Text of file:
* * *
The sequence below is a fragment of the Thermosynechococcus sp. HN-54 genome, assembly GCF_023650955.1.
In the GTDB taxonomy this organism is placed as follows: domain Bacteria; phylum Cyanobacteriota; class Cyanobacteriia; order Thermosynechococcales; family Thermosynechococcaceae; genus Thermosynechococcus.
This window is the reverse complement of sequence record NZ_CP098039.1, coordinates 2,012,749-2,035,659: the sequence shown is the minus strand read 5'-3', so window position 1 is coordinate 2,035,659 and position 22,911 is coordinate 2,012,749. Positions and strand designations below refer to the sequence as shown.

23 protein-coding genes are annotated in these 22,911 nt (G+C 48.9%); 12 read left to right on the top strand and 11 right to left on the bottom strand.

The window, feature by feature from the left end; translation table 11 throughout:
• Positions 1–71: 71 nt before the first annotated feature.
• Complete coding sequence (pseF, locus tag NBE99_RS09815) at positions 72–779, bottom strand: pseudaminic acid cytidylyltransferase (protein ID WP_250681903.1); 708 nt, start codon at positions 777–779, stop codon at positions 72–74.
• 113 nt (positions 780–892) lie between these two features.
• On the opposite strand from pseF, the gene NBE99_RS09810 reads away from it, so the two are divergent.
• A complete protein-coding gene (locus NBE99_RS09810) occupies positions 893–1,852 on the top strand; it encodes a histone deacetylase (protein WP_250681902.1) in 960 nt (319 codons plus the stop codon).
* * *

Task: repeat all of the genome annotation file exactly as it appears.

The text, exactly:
The sequence below is a fragment of the Thermosynechococcus sp. HN-54 genome, assembly GCF_023650955.1.
In the GTDB taxonomy this organism is placed as follows: domain Bacteria; phylum Cyanobacteriota; class Cyanobacteriia; order Thermosynechococcales; family Thermosynechococcaceae; genus Thermosynechococcus.
This window is the reverse complement of sequence record NZ_CP098039.1, coordinates 2,012,749-2,035,659: the sequence shown is the minus strand read 5'-3', so window position 1 is coordinate 2,035,659 and position 22,911 is coordinate 2,012,749. Positions and strand designations below refer to the sequence as shown.

23 protein-coding genes are annotated in these 22,911 nt (G+C 48.9%); 12 read left to right on the top strand and 11 right to left on the bottom strand.

The window, feature by feature from the left end; translation table 11 throughout:
• Positions 1–71: 71 nt before the first annotated feature.
• Complete coding sequence (pseF, locus tag NBE99_RS09815) at positions 72–779, bottom strand: pseudaminic acid cytidylyltransferase (protein ID WP_250681903.1); 708 nt, start codon at positions 777–779, stop codon at positions 72–74.
• 113 nt (positions 780–892) lie between these two features.
• On the opposite strand from pseF, the gene NBE99_RS09810 reads away from it, so the two are divergent.
• A complete protein-coding gene (locus NBE99_RS09810) occupies positions 893–1,852 on the top strand; it encodes a histone deacetylase (protein WP_250681902.1) in 960 nt (319 codons plus the stop codon).